SciELO - Scientific Electronic Library Online

 
vol.74 número5New guidelines for dentists in controlling anxiety using responsive sedationUnderstanding the perceptions and experiences of oral conditions and oral health-related-quality-of-life among HIV-infected and undiagnosed adolescents in Johannesburg, South Africa índice de autoresíndice de assuntospesquisa de artigos
Home Pagelista alfabética de periódicos  

Serviços Personalizados

Artigo

Indicadores

Links relacionados

  • Em processo de indexaçãoCitado por Google
  • Em processo de indexaçãoSimilares em Google

Compartilhar


South African Dental Journal

versão On-line ISSN 0375-1562
versão impressa ISSN 0011-8516

S. Afr. dent. j. vol.74 no.5 Johannesburg Jun. 2019

 

COMMUNIQUE

 

Understanding dental coding

 

 

KC MakhubeleI; J MichelsonII

IChief Executive Officer
IICoding and Claims, Head Office

 

 

 

One of the most important services the South African Dental Association can render to our members and to the Dental and Oral Health professional community is the development, interpretation and maintenance of Dental Codes. This has over the years provided oral health practitioners and stakeholders the basis upon which to speak a "common" language.

At the onset, be reminded that the existence of a Dental Code as determined by SADA does not mean that the procedure will be reimbursed by medical schemes/third party funders - a matter with which the Association is continually dealing.

Medical schemes have the right to limit the scope, the frequency and/or combinations of such dental procedures that are covered or reimbursed. The currently acceptable Dental Codes are published in the SADA 2016 Code book.

 

 

There are often misunderstandings of the reasons for using coding in general and, particularly, for the different types of codes used in dentistry.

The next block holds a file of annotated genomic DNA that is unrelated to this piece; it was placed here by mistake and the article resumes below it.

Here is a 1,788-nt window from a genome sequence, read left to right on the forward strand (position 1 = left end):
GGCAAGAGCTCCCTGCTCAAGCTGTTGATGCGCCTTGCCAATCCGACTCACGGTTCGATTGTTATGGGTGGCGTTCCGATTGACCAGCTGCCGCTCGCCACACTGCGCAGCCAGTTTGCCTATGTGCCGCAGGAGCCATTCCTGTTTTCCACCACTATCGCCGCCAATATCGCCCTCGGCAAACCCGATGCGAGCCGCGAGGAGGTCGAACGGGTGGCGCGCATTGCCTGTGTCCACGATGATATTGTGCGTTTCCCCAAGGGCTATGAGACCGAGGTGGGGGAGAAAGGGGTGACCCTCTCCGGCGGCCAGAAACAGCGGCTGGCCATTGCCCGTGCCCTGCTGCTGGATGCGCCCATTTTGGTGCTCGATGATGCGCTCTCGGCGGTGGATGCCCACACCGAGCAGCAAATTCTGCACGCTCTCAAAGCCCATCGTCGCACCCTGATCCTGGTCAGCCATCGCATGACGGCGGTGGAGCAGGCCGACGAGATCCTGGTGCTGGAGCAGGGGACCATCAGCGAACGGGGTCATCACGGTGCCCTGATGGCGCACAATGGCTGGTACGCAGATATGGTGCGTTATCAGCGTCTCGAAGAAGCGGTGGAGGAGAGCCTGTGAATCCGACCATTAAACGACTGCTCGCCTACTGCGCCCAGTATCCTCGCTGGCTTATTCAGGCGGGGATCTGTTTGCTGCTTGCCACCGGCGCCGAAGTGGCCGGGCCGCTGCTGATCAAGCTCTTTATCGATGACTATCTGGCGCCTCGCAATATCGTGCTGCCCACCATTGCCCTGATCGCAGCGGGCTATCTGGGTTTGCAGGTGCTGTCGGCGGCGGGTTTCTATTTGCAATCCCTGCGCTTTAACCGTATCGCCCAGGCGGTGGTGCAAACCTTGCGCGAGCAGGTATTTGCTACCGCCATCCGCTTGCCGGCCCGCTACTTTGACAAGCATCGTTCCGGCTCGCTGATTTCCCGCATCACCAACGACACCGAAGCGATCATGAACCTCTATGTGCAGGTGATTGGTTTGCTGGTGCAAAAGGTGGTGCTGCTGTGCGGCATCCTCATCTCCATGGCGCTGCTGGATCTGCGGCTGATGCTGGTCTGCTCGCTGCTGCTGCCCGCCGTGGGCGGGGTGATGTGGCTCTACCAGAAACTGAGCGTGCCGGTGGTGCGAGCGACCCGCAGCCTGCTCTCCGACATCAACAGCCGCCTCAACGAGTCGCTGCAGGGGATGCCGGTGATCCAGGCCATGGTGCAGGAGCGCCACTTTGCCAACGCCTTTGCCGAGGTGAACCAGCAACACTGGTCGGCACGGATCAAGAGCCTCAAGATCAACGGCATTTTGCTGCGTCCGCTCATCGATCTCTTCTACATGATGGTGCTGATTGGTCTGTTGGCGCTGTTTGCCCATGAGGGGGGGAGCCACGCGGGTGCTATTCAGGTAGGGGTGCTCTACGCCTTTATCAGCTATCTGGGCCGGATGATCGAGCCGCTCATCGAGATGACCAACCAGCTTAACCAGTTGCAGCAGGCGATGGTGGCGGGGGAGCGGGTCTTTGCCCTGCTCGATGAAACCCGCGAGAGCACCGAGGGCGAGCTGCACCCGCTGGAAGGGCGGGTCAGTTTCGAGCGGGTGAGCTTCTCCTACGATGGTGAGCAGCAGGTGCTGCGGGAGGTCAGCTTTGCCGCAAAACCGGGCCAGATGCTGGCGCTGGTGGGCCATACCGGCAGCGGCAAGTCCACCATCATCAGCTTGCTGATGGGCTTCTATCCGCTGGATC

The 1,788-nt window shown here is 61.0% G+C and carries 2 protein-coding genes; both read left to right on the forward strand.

With the Association planning to release the results of the study on Relative Value Units (RVU) and the revised Code book in the latter part of 2019, it is opportune that we clarify dental coding and its use.

I have taken the liberty of publishing below an article written by Dr Jeff Michelson, for our May Clinical Advisory Bulletin.

 

Basic background knowledge for the dentist and practice staff

There are often misunderstandings of the reasons for using coding in general and, particularly, the different types of codes used in dentistry. A coding system is simply a way of assigning numbers or characters to items of information, enabling a user to list, identify, transmit, receive or retrieve data.

Coding allows a user to locate an item of information/ data, in a logical list, and to And a descriptor (verbal description) that tells us what that code represents. (In some cases, individual descriptors have further conditions, rules and guidelines attached).

Codes enable us to record in writing actions or charges without having to write out each line item in full.

 

Two major coding systems are commonly used in South African dentistry

Diagnostic codes